The organization of the election has been “absolutely excellent” and the polling station workers “extremely competent.” That is how election observer John Laughland commented on the process in Penza Region, some 600 km south-east of Moscow.
Laughland, who is the director of studies at the Institute for Democracy and Cooperation, also noted that there had been no violations, and estimated voter turn-out to have been in the region of 40-50 per cent.
Weighing the pros and cons of the electoral system, he said that although he was a supporter of the majority system, he saw some benefits in Russia’s fully proportional system. One of the advantages was that “all the votes, as it were, count in the sense that with a purely proportional system you can vote for a party and, provided it gets more than 7%, the representation it has in the lower house will correspond to the national percentage of votes cast.”
The 7% barrier, a frequent target of criticism from many political analysts who believe the threshold bars many opposition parties from getting seats in parliament, is in his view a positive element of the system. “All states with proportional systems…they very typically have thresholds” he noted. “And the purpose of these thresholds is to prevent the political system from being hijacked by tiny parties. That’s the problem in Israel where, as everybody knows, very small parties, usually extremist parties, can become powerbrokers in the national coalition. And that’s generally considered to be undesirable.”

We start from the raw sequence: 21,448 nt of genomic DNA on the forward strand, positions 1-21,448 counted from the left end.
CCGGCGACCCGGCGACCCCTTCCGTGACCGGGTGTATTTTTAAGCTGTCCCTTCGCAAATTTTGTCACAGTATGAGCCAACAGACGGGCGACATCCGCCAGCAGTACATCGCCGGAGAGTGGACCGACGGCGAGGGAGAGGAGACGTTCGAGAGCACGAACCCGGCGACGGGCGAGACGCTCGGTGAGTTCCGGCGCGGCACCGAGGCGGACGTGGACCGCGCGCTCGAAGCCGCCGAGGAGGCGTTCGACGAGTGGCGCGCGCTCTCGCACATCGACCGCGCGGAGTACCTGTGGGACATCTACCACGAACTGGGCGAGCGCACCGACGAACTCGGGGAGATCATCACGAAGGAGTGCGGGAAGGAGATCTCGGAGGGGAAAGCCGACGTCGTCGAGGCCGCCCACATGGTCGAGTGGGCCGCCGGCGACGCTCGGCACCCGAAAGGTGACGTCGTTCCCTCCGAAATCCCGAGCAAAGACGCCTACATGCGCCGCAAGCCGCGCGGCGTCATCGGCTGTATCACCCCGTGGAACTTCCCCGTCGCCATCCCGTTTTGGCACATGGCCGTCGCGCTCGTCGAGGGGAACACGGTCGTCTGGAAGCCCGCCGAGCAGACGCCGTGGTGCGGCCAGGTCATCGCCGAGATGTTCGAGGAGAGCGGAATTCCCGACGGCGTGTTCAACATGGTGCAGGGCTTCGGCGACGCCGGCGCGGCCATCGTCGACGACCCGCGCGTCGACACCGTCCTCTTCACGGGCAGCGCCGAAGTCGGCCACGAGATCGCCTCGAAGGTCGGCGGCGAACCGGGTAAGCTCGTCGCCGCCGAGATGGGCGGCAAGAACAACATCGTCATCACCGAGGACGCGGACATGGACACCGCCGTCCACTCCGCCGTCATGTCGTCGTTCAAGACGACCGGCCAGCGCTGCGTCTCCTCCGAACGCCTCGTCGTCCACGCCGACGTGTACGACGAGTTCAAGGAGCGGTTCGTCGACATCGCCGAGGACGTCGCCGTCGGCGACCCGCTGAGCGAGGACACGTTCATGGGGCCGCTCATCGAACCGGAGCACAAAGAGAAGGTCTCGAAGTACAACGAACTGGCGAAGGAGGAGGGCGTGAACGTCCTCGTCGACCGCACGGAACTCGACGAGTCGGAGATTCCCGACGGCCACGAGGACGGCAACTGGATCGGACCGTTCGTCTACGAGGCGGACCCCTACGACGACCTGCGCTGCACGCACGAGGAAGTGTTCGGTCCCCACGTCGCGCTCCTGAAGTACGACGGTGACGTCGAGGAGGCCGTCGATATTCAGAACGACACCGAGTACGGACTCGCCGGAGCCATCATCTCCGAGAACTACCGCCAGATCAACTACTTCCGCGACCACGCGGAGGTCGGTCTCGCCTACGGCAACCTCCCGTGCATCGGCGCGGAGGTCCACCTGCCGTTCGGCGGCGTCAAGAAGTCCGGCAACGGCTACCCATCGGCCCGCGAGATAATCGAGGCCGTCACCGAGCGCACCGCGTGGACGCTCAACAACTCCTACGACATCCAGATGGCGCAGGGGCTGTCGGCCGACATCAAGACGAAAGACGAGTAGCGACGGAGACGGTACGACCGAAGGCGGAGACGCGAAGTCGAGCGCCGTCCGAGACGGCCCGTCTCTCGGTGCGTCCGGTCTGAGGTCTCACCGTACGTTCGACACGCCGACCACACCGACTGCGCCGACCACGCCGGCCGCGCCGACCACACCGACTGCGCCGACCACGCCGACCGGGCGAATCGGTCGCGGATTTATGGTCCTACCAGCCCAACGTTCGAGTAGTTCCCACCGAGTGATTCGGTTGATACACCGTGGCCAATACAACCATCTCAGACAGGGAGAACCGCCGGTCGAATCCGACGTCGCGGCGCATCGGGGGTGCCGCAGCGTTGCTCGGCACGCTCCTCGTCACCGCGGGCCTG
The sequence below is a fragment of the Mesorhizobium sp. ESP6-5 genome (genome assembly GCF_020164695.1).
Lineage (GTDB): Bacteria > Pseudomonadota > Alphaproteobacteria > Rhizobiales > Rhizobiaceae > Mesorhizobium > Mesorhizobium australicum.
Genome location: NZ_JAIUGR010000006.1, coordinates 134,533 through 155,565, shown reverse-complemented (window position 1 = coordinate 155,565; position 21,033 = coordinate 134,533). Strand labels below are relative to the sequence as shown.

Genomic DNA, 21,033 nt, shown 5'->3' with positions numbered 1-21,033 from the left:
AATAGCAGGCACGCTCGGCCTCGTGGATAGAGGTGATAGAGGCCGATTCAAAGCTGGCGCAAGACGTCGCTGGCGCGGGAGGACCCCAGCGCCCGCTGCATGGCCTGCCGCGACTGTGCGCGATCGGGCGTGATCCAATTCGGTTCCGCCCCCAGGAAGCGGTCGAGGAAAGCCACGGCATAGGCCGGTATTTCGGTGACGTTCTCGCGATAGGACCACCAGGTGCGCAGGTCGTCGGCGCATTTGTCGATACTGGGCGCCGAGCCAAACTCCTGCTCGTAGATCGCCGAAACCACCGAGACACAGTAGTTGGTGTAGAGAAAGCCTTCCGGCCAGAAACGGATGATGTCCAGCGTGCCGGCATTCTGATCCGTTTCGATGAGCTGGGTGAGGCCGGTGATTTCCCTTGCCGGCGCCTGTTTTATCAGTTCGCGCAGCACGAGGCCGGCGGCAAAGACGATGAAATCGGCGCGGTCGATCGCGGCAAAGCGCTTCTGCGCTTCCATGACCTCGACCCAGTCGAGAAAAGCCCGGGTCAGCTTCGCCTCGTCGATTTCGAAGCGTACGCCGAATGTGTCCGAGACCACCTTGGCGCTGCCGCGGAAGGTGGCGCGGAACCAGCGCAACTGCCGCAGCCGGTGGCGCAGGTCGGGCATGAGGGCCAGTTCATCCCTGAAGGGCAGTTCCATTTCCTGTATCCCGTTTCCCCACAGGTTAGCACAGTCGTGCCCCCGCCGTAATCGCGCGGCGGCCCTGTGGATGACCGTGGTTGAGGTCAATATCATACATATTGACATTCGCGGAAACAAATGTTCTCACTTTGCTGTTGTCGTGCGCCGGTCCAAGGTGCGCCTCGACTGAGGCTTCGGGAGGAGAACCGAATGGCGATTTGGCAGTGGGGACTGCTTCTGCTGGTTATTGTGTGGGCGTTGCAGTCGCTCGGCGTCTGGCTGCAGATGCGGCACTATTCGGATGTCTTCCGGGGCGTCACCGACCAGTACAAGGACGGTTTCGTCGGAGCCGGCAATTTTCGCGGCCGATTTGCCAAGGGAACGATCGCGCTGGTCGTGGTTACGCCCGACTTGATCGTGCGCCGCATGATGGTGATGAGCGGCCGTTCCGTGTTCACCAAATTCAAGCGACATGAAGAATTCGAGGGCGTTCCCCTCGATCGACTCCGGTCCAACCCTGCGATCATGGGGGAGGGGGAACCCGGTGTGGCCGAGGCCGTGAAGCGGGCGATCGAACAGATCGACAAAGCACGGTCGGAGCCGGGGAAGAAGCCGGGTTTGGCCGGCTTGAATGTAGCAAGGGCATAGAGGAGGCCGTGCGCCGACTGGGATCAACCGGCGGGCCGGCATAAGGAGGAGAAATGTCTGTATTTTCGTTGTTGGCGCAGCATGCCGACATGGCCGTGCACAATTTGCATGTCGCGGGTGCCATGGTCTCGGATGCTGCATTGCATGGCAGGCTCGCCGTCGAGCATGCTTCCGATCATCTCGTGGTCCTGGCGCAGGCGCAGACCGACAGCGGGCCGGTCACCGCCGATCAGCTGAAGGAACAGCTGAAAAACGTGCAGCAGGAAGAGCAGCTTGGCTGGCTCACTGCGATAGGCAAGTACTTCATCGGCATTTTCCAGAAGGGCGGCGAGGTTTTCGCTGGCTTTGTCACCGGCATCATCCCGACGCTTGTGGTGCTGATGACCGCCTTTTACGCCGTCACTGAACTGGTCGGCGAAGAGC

Meanwhile, Peter Lavelle, the host of RT`s political program Crosstalk, hopes now that a party can gain 5 to 7 per cent of the vote – which is lower than the threshold – and still get 1 or 2 seats in parliament, it will provide a better balance in the Duma.
“The more parties the better. Unlike a decade ago when they had too many parties, now they have too few, so hopefully they will balance out in the next parliamentary election cycle,” Lavelle said.